This opinion, which Miss Martineau is singular in supporting, is anticipated by Mr. Ricardo, and easily refuted.—(Principles of Political-Economy, page 177. See also the quotation in page 247.) Mr. Ricardo’s own opinion is not, however, more correct—“The price of labour will express, clearly, the wants of the society respecting population; it will be just sufficient to support the population, which at that time the state of the funds for the maintenance of labourers requires. If the labourer’s wages were before only adequate to supply the requisite population, they will, after the tax imposed upon wages, be inadequate to that supply, for he will not have the same funds to expend on his family. Labour will therefore rise, because the demand continues, and it is only by raising the price that the supply is not checked.”—(Ricardo, page 251.) I should say that the “wants of the society respecting population” are the number which the society can support in happiness and comfort. This depends, among other things, upon the institutions of the country, and it is possible that a bad law, by diminishing that number, may diminish the wants of the society respecting population. Mr. Ricardo argues thus:—The wages of labour indicate the wants of the society respecting population, because they enable the society to support that population. He assumes then, without reason, that a circumstance tending apparently to diminish those wages, will leave unaffected the wants of the society, which are measured by those wages, and that therefore the wages of labour will remain as before. Mr. Ricardo’s opinion is, that a tax upon wages falls entirely upon profits. I have shewn that a moderate tax upon wages would be sufficient to absorb profits if it fell upon them, and therefore a tax a little greater must partially fall upon wages, even if the capitalist were altogether to surrender his profit. The concluding paragraph which I have quoted from Mr. Ricardo, expresses clearly the great error respecting the nature of the operation of the cost of production, which pervades his entire work—“It is only by raising the price that the supply is not checked.” The true statement would be—It is only by checking or limiting the supply that the price is raised up to the cost of production. In a note upon tithes, I have shewn an instance of the operation of this error of Mr. Ricardo.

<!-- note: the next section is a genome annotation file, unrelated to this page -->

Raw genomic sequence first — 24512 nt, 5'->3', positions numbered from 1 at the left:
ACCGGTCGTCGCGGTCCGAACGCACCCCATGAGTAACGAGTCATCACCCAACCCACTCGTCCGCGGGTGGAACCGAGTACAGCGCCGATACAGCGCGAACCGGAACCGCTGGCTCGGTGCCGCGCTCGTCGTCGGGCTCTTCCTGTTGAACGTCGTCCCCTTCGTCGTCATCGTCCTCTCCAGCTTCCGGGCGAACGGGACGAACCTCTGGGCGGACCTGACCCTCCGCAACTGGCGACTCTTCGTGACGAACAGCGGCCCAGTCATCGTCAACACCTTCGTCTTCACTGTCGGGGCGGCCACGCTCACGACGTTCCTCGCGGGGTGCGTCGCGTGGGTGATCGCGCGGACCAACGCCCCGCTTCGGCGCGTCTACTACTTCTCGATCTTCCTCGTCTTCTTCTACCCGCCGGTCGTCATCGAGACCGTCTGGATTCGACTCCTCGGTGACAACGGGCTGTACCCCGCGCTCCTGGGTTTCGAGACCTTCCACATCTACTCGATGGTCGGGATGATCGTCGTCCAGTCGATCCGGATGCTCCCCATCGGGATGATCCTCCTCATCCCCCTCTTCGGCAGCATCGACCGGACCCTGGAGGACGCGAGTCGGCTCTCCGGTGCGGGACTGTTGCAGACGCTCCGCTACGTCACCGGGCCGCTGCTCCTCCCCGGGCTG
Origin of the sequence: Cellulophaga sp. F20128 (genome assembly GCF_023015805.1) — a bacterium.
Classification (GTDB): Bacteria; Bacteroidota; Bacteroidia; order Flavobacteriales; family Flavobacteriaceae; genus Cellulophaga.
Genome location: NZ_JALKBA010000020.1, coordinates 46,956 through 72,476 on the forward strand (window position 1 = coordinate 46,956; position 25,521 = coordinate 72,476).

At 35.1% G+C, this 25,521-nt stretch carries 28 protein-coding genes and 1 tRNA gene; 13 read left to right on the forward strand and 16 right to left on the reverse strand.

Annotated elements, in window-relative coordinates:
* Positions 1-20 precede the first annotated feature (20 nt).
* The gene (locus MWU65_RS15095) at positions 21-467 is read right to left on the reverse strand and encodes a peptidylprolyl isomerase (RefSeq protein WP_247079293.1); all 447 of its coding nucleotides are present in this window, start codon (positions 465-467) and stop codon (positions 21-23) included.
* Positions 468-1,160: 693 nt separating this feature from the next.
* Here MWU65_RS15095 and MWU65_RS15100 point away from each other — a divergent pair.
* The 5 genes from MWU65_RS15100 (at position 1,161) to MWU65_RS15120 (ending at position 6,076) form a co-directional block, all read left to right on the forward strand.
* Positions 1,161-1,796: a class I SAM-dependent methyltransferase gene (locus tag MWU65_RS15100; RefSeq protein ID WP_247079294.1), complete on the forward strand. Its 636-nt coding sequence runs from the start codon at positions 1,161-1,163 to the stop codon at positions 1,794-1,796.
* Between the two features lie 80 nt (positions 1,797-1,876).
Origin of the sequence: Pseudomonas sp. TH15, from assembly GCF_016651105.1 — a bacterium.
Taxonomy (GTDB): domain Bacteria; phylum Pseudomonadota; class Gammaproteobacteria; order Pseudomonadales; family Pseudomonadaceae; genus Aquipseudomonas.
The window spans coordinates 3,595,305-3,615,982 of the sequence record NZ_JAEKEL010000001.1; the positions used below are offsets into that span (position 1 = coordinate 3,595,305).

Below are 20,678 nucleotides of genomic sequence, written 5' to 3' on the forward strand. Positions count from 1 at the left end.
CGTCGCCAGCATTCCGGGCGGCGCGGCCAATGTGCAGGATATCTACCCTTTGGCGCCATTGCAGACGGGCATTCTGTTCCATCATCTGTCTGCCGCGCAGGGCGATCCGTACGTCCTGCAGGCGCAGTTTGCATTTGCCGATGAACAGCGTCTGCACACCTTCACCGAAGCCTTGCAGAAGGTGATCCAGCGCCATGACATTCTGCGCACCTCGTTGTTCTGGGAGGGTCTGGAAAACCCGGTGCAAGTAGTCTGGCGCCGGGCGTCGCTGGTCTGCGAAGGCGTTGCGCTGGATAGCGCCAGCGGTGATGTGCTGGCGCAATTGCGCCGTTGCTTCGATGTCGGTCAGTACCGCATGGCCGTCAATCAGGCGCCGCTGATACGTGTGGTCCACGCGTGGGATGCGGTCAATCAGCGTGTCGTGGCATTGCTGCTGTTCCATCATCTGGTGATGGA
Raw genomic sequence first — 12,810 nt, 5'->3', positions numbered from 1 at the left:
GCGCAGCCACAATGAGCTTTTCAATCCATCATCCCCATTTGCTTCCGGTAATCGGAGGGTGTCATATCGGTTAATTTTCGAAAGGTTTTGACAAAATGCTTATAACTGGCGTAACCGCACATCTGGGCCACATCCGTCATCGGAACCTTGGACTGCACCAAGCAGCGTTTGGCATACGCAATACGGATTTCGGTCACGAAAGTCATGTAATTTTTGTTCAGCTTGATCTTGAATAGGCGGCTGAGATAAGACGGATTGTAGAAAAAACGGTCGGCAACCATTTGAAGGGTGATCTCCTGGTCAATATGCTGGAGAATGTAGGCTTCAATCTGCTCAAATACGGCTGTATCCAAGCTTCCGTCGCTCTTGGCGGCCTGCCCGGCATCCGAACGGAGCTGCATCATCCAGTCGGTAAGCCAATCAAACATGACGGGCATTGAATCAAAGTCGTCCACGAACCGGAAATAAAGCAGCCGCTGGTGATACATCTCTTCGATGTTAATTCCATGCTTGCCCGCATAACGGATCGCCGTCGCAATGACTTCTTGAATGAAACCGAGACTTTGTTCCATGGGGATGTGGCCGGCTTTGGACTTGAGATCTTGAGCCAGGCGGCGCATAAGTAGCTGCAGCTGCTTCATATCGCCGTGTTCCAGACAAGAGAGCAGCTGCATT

The next writer who has pushed to an extreme length the principle against which I am contending in this note, is Mr. Sadlier, one of the first of political economists, if he will permit himself to be ranked among them. He has the following passage: “I understand it to be a universally acknowledged axiom, that the wages of labour have a constant tendency to accommodate themselves to the actual average expenses of those rendering it. If there be the least truth in this, the proposal to the working classes that they should diminish their expenditure in order to save money, would only have the effect, if attended to universally, of decreasing the remuneration of their labour precisely in the same proportion as they had diminished their comforts.” Mr. Sadlier is not so inconsistent as to think that such a reduction would be brought about by an increase of population; but he thinks such economy would produce idleness, as men will only labour up to their necessity. I believe, however, that it is universally found to be true, that the principle of saving, when once it has taken possession of the mind, is a much stronger motive to exertion than the desire to spend.